What kid doesn't love the stuff - to play with, if not to eat? But to pronounce it....?
ODE TO SPAGHETTI
How plain it is, just flour and water.
As good as it is, you’d think that it oughter
Be full of good stuff, like chocolate or ice cream,
But it’s not! It’s plain; it’s nobody’s dream.
You don’t cook it fancy: no baking, no broiling.
No troublesome braising – it’s happy with boiling.
Don’t fricassee this, or treat it like candy
Or roast it or toast it, plain boiling’s just dandy.
Of course it’s much nicer, when it is all done,
To cover it with sauces and meatballs for fun.
Tomato puree and parmesan cheese
And spices like pepper and oregano, please.
But though it is certainly easy to make,
Eating's not simple – it’s no piece of cake!
Learning how takes years to get it just right.
Otherwise, oh, won’t you leave such a sight!
Cutting it makes it fall off your fork,
But slurping it up makes you look like a dork,
Leaving spots on the floor and staining your clothes,
And hanging like yuck from off of your nose.
Twirling it gently with fork upon spoon
Is supposed to make it behave itself soon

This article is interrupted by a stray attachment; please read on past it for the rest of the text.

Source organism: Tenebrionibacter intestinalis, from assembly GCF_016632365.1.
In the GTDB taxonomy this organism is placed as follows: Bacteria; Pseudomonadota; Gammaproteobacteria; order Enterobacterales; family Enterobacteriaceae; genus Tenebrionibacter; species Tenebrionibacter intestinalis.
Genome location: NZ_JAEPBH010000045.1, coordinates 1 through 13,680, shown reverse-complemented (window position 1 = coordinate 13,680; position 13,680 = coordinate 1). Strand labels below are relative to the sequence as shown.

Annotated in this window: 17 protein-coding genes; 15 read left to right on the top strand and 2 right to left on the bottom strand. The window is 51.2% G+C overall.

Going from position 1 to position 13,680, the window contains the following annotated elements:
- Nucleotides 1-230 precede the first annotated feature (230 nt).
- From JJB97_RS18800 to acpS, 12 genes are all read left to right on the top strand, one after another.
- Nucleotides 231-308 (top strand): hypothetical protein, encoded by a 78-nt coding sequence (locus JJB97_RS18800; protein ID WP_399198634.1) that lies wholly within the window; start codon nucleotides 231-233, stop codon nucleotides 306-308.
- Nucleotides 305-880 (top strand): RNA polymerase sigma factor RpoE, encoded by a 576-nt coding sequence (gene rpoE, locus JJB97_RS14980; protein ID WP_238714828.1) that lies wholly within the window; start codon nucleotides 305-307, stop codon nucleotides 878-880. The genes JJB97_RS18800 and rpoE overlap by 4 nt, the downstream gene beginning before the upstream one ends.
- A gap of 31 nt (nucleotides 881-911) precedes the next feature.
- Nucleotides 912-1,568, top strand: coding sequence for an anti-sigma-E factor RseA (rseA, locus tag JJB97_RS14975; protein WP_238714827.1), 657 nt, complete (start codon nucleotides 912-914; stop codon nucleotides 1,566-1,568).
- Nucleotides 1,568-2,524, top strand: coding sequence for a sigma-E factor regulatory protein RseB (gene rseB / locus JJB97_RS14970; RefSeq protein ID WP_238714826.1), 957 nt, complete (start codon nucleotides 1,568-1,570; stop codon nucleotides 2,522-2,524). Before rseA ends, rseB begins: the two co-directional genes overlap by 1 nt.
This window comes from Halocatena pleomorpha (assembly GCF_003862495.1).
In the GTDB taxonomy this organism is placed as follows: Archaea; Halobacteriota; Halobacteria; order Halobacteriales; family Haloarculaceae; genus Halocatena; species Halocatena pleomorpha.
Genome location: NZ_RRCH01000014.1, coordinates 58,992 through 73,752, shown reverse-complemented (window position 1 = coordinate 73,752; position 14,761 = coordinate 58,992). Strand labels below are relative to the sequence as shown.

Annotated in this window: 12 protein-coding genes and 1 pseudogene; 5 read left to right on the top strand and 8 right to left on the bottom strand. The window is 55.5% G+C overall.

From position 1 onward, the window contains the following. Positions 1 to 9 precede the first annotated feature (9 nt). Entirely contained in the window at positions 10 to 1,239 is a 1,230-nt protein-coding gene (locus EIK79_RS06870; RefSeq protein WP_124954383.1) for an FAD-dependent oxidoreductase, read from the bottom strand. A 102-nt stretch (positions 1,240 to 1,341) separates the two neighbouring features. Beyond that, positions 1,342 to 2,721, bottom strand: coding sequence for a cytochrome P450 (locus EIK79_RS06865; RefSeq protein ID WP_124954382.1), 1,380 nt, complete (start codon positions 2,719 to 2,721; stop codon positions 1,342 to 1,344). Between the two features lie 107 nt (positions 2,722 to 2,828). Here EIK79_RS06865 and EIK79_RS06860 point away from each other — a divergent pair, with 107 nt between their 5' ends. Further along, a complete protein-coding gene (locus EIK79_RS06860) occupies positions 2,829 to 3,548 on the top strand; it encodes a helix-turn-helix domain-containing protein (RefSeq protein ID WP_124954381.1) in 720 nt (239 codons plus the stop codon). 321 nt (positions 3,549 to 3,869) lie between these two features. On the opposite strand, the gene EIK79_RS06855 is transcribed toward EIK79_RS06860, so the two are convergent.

And hang nicely together so you can partake
Without leaving your lap a tomato sauce lake!
Now if you’re still young, that’s all a great joy.
It’s better than playing with ball or with toy!
What child does not fail to rejoice in the messy?
It’s mothers who make their youngsters look dressy.
So kids have no problems until they must speak
The name of this food. It would take me a week
To list all the ways that children invent
For their favorite dish. Their tongues get all bent!
It’s sketti, skabetti, and betti and bet;
Pasketti, tapetti, petti and sket;
And more, you see, there really are oodles
Of ways of saying what really are noodles.
But especially eating with garlic on rolls,
Americans love it, and Germans, and Poles,
Thank Chinese and Italians who first got this ready:
Our messy and scrumptious tongue-twisting spaghetti.